On a sunny, stormy Sunday in late February we took ourselves and our goldendoodle, The Dood, to the broad beach at the mouth of the Genesee to watch the spindrift and to chase castaway flip flops. The Dood can run down the flotsam we toss, but being only 50% retriever, he hasn’t yet mastered the trick of bringing it back. In any case, with no bathers to bother, it’s an ideal spot for a full throttle chase. A place with no bathers to bother, or so we assumed.
At this point enter Daav, Jeremy, and Jenny, twenty-somethings, students. The Dood is off to make friends. Jenny has sensibly bundled up against the 60 mile-per-hour gusts in a red track suit. Her two companions, however, sport knee-length swim trunks. With bergs on the beach, they’re walking barefoot. Jenny carries a camera.
I asked, “Going swimming?” They confirmed the suspicion. “You guys know that it’s February?” They did. “OK then, who knows CPR?” Jenny knew CPR.
They wanted to know if I’d ever taken a polar bear plunge. I admitted that, come to think of it, I had; it was Memorial Day and long ago on Grand Traverse Bay. I’d jumped, with two others, into 37˚ water, swam a few strokes, and rocketed out again. The experience, while gripping and memorable, provided little incentive to linger. We’d reported no fatalities—the mammalian diving reflex provided briefly for this contingency—but I conceded to Daav, Jeremy, and Jenny, that I’d just recently begun to warm up.
In a high state of expectation, Jeremy and Daav threw off their jackets, and after a countdown, ran for the surf. Here I ask you to imagine the whooping and hollering that followed.
Physiologists tell us that immersion in water this cold prompts an involuntary gasp; ventilation (air in and out) increases by 1,000% over the first minute or two. Hyperventilation, like this, lowers dissolved carbon dioxide and raises blood PH levels. The heart rate climbs and blood pressure peaks above 175 as expectation gives way to “cold shock” and then exhilaration. This elation helps account for the growing popularity of winter swimming. In Finland (where else?), 80,000 people regularly delight in swimming in frigid water for fun, a pursuit they call avantouinti (ice hole swimming). For some, the feeling of well-being from the icy dip persists and they attest to feeling less stress.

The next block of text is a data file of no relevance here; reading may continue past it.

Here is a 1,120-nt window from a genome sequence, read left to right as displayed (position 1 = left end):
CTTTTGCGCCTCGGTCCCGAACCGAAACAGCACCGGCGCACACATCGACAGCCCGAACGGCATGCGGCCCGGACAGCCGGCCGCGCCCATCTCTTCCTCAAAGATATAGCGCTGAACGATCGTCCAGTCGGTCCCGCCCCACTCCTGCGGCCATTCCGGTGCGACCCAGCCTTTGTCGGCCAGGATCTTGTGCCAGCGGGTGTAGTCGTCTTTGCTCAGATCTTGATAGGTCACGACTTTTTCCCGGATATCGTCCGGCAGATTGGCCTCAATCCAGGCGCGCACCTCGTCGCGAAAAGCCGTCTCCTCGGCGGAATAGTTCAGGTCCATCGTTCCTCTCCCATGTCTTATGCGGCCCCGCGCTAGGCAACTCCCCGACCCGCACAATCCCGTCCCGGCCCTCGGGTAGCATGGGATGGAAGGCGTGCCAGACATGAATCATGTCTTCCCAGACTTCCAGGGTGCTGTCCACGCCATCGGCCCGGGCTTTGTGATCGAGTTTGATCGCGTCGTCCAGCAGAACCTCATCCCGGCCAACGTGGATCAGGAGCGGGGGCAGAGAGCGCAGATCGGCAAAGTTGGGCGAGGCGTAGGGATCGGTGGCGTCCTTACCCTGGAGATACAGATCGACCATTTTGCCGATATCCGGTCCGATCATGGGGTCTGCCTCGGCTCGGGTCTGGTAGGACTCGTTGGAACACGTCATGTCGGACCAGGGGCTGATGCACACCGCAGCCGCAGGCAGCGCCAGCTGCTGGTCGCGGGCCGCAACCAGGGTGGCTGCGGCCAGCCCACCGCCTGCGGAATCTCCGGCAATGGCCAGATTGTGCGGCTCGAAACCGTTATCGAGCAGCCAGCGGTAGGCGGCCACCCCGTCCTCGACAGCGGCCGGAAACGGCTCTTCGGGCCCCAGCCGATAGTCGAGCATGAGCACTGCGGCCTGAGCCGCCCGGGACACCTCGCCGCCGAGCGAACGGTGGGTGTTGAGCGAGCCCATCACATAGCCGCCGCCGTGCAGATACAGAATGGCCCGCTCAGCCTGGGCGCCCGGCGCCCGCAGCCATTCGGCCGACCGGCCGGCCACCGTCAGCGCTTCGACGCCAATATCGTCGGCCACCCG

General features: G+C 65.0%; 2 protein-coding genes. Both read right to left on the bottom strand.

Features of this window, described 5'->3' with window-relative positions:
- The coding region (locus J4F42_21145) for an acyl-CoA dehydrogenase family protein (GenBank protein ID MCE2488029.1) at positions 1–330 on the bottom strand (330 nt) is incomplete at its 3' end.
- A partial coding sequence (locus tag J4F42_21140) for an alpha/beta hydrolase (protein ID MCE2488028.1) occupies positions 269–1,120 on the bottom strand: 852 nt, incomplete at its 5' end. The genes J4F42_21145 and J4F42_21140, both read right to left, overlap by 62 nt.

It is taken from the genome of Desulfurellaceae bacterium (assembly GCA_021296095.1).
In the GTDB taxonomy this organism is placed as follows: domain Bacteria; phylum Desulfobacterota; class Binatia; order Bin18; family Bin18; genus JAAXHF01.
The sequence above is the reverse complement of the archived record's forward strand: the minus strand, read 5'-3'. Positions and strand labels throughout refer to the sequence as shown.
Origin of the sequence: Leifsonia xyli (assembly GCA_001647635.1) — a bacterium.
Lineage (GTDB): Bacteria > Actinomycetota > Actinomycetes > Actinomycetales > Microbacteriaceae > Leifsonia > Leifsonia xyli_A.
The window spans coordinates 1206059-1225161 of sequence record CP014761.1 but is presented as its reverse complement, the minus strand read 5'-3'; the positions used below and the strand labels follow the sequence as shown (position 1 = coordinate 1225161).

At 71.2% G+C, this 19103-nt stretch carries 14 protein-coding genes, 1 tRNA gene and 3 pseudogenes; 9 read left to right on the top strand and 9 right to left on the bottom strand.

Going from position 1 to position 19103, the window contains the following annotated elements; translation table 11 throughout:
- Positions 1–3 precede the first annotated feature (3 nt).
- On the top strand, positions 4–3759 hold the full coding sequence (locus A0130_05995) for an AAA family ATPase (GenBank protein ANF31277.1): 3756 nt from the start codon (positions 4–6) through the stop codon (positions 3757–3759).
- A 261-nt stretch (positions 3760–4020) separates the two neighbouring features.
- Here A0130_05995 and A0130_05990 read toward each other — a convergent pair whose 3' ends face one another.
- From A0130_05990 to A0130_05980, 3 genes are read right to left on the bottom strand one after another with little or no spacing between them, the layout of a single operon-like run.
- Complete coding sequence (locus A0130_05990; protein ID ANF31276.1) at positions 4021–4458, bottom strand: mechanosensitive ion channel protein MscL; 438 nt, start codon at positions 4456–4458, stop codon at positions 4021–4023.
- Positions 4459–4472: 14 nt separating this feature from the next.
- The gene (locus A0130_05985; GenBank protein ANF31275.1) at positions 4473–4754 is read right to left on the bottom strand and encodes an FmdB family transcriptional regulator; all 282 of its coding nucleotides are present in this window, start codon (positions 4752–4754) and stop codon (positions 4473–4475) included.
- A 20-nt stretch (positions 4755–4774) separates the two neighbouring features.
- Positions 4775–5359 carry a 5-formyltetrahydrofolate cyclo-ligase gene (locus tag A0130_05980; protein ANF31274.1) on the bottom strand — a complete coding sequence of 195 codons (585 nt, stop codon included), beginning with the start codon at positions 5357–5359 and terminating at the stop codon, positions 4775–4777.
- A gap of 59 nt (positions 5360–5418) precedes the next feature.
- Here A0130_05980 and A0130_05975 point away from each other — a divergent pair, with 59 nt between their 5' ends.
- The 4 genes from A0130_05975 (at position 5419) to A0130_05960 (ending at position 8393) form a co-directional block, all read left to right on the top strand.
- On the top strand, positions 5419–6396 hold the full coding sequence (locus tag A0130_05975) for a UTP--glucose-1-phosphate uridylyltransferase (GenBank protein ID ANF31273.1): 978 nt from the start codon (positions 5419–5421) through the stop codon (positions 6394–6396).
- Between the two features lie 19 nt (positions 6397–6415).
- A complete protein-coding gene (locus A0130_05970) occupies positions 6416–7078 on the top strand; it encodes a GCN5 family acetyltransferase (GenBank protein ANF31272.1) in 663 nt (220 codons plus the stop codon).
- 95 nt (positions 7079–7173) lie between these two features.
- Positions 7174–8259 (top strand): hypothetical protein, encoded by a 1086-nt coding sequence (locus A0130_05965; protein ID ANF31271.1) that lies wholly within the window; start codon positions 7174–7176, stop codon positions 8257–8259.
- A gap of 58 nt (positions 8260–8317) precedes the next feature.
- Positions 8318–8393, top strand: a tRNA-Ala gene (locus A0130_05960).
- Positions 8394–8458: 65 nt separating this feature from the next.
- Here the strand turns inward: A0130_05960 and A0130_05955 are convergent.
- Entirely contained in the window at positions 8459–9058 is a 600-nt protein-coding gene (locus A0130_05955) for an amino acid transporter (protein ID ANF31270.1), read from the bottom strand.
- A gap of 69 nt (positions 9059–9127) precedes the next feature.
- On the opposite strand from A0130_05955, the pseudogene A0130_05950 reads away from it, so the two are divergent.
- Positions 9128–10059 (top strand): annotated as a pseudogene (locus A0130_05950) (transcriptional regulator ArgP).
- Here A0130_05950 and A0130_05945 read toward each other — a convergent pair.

After this arctic interlude, feeling giddy and pumped up with gleeful male bravado and surplus oxygen, Daav and Jeremy obligingly posed for Jenny’s photos.
I wanted to know how it was. “Cold!” they said in unison. “But great, not that bad!” When I told them where I work, they said, “play, we’re all over that!” Evidently. But after they toweled off they turned reflective. Daav allowed that the winter swim gave him an occasion to create a life-long memory, that play this gripping furnished him an experience that he found deeply affirming and authenticating.
I’ll say it again. When we play to lose ourselves we may end by finding ourselves.